Dr. Danilo Yanich, a professor at the Joseph R. Biden Jr. School of Public Policy and Administration at the University of Delaware, said that using crime in ads is both easy and generally effective for campaigns.

“Their effect is short lived and that’s why you do it over and over and over again,” Yanich said.

In this particular election cycle, a whole lot of money is pouring into the Keystone State. Campaign spending has been trending upwards for years. This midterm election is no different.

According to Open Secrets, outside groups have spent more than $130 million in Pennsylvania’s U.S. Senate race between Lt. Gov. John Fetterman and celebrity doctor Mehmet Oz — which is more money than any other in this cycle.

Using the money for television advertisements is the logical next step. Yanich said that the people putting crime front and center are sticking to a time-trusted strategy.

“One expert on this said you want to have that image, the latest image in the voter’s mind when the person pushes the button or pulls the lever and so that’s why repetition works,” Yanich said.

Crime’s inclusion in political ads is nothing new. In the 1988 presidential race, then-candidate George H. W. Bush unleashed the infamous Willie Horton ad.

Its effects on criminal justice and elections have been felt ever since.

Glasgow said that the new ads that flood the television screens in the Delaware Valley are having an effect as well.

“It’s emotionally and mentally draining on families who know and live in these times every day. They mostly have to relive the violence and their family members who died on them TV ads,” Glasgow said.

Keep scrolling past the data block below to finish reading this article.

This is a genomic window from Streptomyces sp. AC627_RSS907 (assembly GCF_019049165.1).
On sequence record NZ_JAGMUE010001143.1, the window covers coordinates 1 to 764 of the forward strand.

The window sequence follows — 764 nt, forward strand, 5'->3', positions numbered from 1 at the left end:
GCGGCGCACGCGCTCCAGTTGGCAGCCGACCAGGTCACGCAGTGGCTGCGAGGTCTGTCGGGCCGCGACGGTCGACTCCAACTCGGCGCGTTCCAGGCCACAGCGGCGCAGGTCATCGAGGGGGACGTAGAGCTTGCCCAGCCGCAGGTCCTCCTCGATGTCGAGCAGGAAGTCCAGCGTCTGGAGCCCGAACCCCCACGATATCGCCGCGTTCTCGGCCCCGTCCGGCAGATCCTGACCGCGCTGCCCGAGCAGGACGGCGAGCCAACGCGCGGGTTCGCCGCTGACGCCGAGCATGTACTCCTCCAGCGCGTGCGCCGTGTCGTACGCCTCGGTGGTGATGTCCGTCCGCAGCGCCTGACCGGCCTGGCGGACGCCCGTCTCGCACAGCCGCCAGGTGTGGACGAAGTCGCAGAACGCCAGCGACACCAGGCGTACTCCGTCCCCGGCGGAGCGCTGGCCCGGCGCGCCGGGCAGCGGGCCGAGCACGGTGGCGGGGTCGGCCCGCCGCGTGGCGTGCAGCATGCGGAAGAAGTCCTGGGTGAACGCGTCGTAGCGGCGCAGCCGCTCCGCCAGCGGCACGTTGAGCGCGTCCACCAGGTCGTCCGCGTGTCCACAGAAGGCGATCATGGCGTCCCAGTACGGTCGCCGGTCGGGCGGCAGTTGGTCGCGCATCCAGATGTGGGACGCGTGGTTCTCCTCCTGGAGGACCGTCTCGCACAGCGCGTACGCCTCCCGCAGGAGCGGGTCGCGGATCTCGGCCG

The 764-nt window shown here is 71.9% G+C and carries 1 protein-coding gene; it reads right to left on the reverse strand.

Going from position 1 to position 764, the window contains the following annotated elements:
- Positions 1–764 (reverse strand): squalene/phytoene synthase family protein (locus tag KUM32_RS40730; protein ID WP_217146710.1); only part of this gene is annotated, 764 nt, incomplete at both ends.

For people who have to live these realities, Preito-Hodge said the crime ads might not be as persuasive — especially for local races. She pointed to Philadelphia District Attorney Larry Krasner defeating Carlos Vega in a race where the Protect Our Police PAC aired an ad in opposition to Krasner.

The ad included footage of people committing several acts of gun violence.

However, in suburban and rural areas, where some people may have preconceived notions about Philadelphia and other urban communities, Preito-Hodge said, the strategy of exploiting “white fear and anxiety around criminality” might have more success.

“I think that these ads and the political campaigns will do what the 2020 campaigns were intended to do, in terms of being divisive. I guess furthering, you know, people’s fear of racialized people and people that are racialized as Black in particular,” Preito-Hodge said.

In the summer of 2020, the country was going through a so-called racial reckoning. Preito-Hodge finds it interesting that the U.S. is just a year removed from calls to defund the police and now there are plans to increase police budgets across the country.

She is unsure exactly where this rhetoric will take Pennsylvania next.

“I think that what these ads, and what this rhetoric of ‘tough-on-crime’ and ‘law and order,’ have the potential to do, is to revert back to where we were in the early ‘90s with the ‘94 crime bill and the proliferation and the expansion of mass incarceration in this country,” Preito-Hodge said. “I am fearful of what that might mean for the future. I don’t know how politicians will make sense of this and how they’ll intend to allocate money towards different causes, but I do think that it is very troubling.”